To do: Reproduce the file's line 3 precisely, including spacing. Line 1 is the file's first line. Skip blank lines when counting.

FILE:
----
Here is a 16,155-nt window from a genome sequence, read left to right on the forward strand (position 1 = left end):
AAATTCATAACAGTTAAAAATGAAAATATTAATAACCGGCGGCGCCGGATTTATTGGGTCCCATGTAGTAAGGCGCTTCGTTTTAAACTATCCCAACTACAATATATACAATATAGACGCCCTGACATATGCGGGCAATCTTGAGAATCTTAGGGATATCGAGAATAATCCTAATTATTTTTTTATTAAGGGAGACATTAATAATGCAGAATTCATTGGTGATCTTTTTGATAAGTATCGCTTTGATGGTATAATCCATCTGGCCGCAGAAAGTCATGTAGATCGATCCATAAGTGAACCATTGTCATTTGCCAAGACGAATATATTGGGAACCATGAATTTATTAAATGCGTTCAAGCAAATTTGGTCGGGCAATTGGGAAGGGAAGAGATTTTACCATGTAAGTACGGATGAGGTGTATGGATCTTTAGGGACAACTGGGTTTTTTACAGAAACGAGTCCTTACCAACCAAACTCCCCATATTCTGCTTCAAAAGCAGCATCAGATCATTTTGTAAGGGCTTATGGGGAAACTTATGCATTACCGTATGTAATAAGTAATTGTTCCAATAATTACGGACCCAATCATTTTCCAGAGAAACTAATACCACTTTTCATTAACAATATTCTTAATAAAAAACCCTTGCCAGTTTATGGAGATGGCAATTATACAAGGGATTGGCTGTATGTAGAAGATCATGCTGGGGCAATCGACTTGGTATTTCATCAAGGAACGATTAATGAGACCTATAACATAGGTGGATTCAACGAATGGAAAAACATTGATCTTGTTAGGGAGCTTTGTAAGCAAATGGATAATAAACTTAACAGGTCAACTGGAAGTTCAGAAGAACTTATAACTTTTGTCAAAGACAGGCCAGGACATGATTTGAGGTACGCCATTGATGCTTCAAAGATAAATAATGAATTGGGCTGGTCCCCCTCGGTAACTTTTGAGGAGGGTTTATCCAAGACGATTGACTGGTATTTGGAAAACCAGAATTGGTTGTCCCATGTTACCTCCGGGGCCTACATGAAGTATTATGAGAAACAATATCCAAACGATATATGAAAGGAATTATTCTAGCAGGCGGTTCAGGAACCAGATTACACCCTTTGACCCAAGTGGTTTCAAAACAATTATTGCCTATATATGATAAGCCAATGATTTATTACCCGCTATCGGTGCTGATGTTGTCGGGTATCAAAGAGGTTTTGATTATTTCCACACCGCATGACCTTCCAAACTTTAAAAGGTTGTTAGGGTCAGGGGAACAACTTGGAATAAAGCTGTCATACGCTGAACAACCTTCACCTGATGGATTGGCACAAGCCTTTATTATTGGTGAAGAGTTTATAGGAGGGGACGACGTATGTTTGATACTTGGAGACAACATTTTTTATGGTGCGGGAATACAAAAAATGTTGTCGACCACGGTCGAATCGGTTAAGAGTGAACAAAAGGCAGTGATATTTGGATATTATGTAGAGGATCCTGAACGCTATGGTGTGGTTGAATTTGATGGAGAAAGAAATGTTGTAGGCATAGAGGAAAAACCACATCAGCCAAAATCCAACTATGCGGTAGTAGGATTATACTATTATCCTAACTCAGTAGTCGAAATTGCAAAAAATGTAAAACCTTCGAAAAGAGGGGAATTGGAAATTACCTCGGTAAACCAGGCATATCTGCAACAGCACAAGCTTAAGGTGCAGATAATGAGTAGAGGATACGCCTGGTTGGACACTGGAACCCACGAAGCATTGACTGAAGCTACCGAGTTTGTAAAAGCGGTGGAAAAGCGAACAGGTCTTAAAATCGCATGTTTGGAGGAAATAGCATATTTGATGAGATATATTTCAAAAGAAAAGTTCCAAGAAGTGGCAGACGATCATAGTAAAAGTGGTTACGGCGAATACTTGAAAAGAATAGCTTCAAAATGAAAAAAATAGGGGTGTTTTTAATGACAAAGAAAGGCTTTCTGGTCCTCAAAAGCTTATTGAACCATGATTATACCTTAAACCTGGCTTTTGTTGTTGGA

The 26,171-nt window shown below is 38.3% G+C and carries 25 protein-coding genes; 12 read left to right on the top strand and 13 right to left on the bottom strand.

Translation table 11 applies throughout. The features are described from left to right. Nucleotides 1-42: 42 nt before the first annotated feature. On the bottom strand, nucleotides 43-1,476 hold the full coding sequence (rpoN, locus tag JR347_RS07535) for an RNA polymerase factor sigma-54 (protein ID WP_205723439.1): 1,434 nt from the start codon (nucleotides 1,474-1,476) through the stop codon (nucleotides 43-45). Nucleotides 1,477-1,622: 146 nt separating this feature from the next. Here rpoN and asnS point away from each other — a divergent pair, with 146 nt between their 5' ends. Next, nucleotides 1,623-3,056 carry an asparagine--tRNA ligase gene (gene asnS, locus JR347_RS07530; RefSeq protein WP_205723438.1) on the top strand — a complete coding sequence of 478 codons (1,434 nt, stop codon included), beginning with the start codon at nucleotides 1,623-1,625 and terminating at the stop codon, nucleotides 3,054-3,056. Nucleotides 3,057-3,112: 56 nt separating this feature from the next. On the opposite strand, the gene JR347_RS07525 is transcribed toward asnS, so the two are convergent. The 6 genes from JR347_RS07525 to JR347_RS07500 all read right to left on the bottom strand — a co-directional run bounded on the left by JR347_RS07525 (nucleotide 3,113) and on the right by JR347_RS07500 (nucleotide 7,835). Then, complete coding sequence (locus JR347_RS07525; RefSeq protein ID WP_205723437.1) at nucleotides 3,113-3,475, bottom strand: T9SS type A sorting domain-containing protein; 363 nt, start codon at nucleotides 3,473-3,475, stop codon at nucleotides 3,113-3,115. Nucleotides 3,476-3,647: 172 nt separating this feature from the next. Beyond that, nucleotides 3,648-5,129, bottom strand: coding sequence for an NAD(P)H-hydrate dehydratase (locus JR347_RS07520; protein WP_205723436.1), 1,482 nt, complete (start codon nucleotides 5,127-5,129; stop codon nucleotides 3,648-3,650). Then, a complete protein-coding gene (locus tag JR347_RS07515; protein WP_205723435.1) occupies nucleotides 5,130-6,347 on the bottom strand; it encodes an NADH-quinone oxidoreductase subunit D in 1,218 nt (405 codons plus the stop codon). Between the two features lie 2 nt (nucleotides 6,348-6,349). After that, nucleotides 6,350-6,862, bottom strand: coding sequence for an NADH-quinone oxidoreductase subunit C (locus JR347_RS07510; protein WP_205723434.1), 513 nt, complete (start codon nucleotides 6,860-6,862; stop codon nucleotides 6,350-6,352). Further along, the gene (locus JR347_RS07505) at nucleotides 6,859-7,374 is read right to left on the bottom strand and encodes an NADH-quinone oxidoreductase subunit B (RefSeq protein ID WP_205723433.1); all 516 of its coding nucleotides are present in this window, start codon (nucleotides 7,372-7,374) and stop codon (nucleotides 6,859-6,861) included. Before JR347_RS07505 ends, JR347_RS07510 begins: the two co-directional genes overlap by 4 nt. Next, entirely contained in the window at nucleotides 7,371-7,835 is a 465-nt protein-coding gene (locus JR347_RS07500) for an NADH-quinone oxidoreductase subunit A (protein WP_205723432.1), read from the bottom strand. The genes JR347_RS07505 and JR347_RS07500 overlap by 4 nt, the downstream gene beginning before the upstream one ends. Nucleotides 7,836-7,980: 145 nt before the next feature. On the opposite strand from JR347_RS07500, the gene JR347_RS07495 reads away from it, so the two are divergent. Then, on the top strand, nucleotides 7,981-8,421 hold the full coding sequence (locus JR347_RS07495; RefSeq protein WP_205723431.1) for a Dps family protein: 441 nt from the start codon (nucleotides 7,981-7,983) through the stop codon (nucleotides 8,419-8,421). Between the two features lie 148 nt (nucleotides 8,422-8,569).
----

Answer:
The 26,171-nt window shown below is 38.3% G+C and carries 25 protein-coding genes; 12 read left to right on the top strand and 13 right to left on the bottom strand.